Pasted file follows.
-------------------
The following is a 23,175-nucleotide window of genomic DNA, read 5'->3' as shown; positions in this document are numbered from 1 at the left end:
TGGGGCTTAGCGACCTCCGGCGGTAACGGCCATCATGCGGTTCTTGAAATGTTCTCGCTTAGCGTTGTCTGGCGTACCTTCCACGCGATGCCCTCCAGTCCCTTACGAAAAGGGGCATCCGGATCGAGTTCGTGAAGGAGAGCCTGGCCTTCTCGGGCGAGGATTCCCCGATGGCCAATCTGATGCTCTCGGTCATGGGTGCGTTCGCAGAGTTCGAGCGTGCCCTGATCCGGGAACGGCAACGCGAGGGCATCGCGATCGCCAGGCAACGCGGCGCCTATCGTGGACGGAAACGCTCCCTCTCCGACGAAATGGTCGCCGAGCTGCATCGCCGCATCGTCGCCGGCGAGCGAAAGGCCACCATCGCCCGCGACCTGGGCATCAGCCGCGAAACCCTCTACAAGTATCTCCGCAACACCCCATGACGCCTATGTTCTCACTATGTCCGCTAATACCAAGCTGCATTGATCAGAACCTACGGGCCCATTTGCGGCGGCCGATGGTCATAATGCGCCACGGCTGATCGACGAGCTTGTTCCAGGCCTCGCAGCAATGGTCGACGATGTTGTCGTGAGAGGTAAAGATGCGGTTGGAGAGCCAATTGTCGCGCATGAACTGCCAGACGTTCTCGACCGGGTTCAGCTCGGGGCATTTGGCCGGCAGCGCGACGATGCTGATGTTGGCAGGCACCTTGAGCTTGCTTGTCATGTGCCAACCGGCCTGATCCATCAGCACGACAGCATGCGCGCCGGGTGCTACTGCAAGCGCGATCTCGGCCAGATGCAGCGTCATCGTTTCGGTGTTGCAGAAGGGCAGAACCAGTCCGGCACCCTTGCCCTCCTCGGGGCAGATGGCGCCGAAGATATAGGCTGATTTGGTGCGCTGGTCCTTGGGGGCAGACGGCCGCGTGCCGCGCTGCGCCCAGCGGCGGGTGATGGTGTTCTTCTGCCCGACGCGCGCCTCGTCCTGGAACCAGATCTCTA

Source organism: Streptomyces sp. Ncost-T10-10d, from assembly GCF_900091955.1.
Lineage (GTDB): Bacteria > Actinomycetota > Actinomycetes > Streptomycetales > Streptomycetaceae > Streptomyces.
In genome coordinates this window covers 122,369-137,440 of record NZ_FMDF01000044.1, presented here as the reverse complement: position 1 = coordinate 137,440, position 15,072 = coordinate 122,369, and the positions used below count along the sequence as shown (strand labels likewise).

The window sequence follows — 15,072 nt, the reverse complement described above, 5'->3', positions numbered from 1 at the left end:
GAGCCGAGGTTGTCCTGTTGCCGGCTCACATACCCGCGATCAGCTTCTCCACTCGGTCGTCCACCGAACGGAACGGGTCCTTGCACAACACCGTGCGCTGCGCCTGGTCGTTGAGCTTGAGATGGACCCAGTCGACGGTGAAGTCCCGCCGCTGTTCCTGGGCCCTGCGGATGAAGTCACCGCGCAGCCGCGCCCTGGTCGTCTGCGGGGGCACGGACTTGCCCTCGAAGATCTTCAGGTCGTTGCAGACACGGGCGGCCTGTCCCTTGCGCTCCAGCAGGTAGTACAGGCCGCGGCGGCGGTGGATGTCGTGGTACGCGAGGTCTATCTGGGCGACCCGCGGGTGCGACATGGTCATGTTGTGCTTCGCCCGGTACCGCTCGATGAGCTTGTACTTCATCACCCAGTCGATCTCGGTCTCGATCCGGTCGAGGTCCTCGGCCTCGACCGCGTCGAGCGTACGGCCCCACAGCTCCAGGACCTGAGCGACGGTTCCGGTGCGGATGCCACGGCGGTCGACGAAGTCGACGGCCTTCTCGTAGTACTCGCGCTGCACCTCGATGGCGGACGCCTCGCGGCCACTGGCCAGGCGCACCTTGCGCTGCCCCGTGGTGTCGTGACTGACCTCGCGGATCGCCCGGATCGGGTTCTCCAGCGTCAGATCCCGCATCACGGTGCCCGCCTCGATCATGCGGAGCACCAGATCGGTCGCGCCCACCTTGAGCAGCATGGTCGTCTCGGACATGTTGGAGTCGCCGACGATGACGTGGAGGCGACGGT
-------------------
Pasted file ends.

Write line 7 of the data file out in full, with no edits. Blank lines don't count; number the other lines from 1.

GAGCCGAGGTTGTCCTGTTGCCGGCTCACATACCCGCGATCAGCTTCTCCACTCGGTCGTCCACCGAACGGAACGGGTCCTTGCACAACACCGTGCGCTGCGCCTGGTCGTTGAGCTTGAGATGGACCCAGTCGACGGTGAAGTCCCGCCGCTGTTCCTGGGCCCTGCGGATGAAGTCACCGCGCAGCCGCGCCCTGGTCGTCTGCGGGGGCACGGACTTGCCCTCGAAGATCTTCAGGTCGTTGCAGACACGGGCGGCCTGTCCCTTGCGCTCCAGCAGGTAGTACAGGCCGCGGCGGCGGTGGATGTCGTGGTACGCGAGGTCTATCTGGGCGACCCGCGGGTGCGACATGGTCATGTTGTGCTTCGCCCGGTACCGCTCGATGAGCTTGTACTTCATCACCCAGTCGATCTCGGTCTCGATCCGGTCGAGGTCCTCGGCCTCGACCGCGTCGAGCGTACGGCCCCACAGCTCCAGGACCTGAGCGACGGTTCCGGTGCGGATGCCACGGCGGTCGACGAAGTCGACGGCCTTCTCGTAGTACTCGCGCTGCACCTCGATGGCGGACGCCTCGCGGCCACTGGCCAGGCGCACCTTGCGCTGCCCCGTGGTGTCGTGACTGACCTCGCGGATCGCCCGGATCGGGTTCTCCAGCGTCAGATCCCGCATCACGGTGCCCGCCTCGATCATGCGGAGCACCAGATCGGTCGCGCCCACCTTGAGCAGCATGGTCGTCTCGGACATGTTGGAGTCGCCGACGATGACGTGGAGGCGACGGT